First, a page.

The Federal Reserve Open Market Committee (FOMC) met last week to discuss the state of the economy and decide on the direction of short-term interest rates. As expected the FOMC left short-term rates unchanged. It did announce the start of the balance sheet reduction plan announced earlier this year.
During the financial crisis, the FOMC lowered short-term interest rates to spur economic growth. The economy did not recover as expected, so the FOMC began flooding the financial system with cash by purchasing U.S. treasuries, agencies and mortgaged-backed securities. It continued this process from 2009 until 2014, increasing its balance sheet to over $4 trillion. Since that time, the Federal Reserve has reinvested the proceeds from bonds that mature or pay down each month. This process kept the balance sheet holdings at the same level.
The balance sheet reduction plan will allow some of the maturing bonds and pay downs to roll off the balance sheet. In other words, the Fed will not reinvest all of the proceeds it receives each month. The Federal Reserve will start in October and allow $6 billion a month to roll off. It plans to increase the quantity allowed to mature/pay down each quarter until it reaches $30 billion per month.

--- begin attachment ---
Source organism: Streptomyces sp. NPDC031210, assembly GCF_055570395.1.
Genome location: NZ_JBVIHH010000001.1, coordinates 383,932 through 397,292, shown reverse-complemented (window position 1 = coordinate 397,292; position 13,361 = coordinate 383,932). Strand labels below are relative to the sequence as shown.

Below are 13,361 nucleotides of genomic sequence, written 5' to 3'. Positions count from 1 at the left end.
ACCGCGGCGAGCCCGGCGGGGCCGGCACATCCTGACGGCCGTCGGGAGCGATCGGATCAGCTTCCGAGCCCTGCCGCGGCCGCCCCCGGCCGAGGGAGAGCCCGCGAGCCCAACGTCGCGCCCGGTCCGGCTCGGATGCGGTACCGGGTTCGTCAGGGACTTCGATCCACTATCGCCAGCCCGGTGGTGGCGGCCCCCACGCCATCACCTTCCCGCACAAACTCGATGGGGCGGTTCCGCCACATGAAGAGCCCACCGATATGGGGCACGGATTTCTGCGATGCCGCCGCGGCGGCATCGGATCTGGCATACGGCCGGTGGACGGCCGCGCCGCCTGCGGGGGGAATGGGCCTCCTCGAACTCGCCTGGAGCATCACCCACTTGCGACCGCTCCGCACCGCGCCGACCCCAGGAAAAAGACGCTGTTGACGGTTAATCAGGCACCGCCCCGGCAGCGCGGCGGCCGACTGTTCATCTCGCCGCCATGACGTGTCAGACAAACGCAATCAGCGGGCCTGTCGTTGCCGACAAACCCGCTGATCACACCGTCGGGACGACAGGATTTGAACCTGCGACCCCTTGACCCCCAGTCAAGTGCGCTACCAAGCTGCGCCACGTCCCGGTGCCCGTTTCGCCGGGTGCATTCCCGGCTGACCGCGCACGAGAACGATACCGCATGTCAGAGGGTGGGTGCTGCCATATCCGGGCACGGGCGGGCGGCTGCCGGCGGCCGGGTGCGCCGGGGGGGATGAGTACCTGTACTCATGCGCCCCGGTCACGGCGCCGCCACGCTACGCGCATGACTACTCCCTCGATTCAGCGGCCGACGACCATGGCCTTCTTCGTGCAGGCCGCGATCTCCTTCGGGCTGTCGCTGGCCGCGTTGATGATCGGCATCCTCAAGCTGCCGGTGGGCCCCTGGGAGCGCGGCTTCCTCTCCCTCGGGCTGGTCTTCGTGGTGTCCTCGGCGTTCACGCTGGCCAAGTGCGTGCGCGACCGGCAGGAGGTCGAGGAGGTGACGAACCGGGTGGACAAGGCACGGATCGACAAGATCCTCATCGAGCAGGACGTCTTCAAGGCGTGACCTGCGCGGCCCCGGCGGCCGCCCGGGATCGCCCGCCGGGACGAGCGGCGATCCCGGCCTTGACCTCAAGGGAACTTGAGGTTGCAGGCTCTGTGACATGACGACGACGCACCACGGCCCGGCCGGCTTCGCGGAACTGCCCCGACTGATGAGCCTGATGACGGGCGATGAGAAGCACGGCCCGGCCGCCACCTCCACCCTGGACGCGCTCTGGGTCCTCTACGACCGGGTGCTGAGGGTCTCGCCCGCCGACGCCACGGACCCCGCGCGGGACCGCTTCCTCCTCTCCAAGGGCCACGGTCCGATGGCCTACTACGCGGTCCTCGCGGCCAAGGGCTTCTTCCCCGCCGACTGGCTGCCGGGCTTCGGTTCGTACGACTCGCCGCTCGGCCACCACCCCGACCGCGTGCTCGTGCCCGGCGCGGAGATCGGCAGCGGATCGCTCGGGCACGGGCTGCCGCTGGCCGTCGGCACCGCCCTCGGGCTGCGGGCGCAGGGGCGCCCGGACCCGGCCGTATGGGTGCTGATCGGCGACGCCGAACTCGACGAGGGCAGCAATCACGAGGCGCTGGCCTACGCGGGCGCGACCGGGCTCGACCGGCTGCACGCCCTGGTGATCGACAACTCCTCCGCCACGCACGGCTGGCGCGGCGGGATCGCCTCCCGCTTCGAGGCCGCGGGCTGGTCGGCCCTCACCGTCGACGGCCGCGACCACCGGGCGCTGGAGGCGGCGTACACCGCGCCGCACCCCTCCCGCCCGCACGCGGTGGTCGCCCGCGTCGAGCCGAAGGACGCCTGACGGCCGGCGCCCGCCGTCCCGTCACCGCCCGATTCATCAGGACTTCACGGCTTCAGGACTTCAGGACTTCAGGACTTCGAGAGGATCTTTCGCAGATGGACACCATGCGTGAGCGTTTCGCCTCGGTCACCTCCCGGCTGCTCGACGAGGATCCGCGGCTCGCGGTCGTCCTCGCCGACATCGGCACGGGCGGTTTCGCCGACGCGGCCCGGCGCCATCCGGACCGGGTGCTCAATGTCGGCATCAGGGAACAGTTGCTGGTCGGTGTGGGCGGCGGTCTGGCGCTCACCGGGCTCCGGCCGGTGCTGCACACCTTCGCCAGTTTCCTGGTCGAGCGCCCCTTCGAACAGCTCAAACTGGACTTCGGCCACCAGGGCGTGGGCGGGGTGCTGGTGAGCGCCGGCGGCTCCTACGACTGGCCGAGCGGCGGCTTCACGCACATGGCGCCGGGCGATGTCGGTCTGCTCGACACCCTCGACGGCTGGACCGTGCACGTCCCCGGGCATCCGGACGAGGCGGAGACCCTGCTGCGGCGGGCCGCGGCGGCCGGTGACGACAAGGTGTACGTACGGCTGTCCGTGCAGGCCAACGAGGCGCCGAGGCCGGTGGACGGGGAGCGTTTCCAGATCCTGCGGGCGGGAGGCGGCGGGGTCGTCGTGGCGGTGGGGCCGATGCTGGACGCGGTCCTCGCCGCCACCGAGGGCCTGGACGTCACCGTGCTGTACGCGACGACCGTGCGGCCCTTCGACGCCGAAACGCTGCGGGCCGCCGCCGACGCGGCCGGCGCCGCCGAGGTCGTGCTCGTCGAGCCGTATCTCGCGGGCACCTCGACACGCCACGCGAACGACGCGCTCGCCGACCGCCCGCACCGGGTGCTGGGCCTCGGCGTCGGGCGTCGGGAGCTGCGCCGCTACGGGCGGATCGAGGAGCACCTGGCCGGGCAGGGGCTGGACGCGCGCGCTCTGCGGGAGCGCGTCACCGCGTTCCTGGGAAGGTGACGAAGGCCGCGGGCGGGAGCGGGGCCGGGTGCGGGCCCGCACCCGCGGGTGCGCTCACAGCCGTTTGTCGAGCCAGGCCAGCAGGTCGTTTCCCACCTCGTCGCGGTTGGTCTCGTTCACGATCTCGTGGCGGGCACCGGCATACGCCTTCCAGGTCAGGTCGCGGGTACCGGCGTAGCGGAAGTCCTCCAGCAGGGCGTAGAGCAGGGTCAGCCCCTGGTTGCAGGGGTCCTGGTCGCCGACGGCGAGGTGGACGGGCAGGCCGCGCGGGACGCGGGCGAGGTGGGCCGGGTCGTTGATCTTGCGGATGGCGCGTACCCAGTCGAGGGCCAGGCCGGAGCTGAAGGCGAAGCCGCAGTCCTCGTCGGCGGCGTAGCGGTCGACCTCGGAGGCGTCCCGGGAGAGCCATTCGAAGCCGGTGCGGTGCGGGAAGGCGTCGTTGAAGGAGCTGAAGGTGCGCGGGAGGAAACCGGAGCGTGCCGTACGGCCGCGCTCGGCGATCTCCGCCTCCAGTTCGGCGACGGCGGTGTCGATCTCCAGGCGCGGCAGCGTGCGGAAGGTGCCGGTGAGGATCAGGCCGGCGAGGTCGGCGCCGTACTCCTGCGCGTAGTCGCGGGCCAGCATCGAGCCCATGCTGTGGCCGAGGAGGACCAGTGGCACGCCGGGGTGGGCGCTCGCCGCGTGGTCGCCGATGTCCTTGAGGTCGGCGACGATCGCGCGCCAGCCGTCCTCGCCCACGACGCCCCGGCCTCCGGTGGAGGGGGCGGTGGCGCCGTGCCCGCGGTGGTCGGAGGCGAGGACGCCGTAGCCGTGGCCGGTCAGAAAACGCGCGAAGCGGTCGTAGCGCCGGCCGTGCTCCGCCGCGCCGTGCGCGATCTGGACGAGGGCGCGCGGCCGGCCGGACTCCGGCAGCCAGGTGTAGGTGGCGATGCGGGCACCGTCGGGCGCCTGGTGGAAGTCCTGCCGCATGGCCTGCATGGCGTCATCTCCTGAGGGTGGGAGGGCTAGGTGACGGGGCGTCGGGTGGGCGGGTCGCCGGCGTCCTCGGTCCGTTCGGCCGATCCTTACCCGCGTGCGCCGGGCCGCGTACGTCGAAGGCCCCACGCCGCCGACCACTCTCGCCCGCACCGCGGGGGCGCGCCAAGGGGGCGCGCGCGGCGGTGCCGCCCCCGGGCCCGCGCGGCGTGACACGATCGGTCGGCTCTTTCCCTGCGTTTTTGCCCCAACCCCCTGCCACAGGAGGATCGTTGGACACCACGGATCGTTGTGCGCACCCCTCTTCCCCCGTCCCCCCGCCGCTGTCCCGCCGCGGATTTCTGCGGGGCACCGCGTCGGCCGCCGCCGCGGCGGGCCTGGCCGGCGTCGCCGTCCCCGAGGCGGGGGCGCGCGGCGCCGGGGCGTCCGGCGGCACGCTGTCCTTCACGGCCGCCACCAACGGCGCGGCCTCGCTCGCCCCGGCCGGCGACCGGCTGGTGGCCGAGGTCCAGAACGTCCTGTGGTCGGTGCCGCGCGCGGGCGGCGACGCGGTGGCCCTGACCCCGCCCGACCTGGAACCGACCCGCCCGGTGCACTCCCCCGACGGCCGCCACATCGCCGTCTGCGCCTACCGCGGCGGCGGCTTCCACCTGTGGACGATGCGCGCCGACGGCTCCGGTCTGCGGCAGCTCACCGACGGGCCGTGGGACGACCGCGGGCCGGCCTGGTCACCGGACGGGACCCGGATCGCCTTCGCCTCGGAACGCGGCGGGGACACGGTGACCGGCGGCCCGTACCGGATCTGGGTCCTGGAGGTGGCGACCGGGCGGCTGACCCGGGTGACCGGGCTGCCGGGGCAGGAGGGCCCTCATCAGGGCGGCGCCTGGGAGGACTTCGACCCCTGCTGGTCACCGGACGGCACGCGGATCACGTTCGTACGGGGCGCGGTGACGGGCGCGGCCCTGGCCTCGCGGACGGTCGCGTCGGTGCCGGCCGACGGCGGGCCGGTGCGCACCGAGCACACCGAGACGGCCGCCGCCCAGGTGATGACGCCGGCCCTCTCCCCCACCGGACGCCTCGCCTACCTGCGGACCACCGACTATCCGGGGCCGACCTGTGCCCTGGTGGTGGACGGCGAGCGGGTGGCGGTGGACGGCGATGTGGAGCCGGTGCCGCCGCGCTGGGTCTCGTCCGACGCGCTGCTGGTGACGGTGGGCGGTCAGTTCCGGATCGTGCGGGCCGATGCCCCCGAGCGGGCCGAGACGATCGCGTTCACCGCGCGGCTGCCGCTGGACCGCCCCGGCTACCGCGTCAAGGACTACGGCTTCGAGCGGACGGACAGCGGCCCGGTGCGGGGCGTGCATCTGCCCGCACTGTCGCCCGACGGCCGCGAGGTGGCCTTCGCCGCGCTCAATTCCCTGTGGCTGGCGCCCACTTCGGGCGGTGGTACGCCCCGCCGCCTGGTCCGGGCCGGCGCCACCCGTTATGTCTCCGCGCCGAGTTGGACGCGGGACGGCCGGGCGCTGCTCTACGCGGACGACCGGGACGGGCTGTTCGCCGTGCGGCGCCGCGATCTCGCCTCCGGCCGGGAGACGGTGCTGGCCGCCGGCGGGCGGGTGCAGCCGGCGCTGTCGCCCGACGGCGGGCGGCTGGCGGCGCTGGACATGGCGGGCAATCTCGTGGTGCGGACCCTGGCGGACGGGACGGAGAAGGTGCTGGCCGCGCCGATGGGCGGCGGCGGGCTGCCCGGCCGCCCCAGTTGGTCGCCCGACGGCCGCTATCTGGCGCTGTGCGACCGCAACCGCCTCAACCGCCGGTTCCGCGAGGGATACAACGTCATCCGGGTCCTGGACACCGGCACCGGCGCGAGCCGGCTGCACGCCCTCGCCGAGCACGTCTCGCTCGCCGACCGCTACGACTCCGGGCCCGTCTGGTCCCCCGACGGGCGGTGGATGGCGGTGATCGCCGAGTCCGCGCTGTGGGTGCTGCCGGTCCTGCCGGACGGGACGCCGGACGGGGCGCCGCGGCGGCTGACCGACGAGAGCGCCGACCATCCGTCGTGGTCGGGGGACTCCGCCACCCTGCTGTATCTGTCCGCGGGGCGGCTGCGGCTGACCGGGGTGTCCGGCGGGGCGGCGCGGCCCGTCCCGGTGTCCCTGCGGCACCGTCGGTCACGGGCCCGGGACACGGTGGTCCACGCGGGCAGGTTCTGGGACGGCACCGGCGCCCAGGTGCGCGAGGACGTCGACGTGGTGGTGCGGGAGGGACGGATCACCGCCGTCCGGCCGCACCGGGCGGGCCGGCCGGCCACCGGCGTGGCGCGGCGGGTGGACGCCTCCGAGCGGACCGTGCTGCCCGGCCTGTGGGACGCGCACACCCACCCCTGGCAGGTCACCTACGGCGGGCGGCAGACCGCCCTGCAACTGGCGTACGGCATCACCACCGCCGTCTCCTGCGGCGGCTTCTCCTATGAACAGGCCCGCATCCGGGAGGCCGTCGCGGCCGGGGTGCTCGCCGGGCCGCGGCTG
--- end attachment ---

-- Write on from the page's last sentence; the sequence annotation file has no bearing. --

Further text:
The FOMC plans to continue its gradual pace of short-term interest rate hikes. The projections of the FOMC members of future federal funds rates indicate the committee still believes it can raise interest rates one more time in 2017. The interesting note was in the press conference. Chairwoman Yellen indicated the FOMC could change course if the factors causing inflation to run below estimates “are likely to prove persistent”. Inflation running below expectations has been a recurring theme for almost a decade now; that certainly appears persistent to us.
If you want to know how this or other news items that may affect your portfolio, contact the Security National Bank Wealth Management team today.
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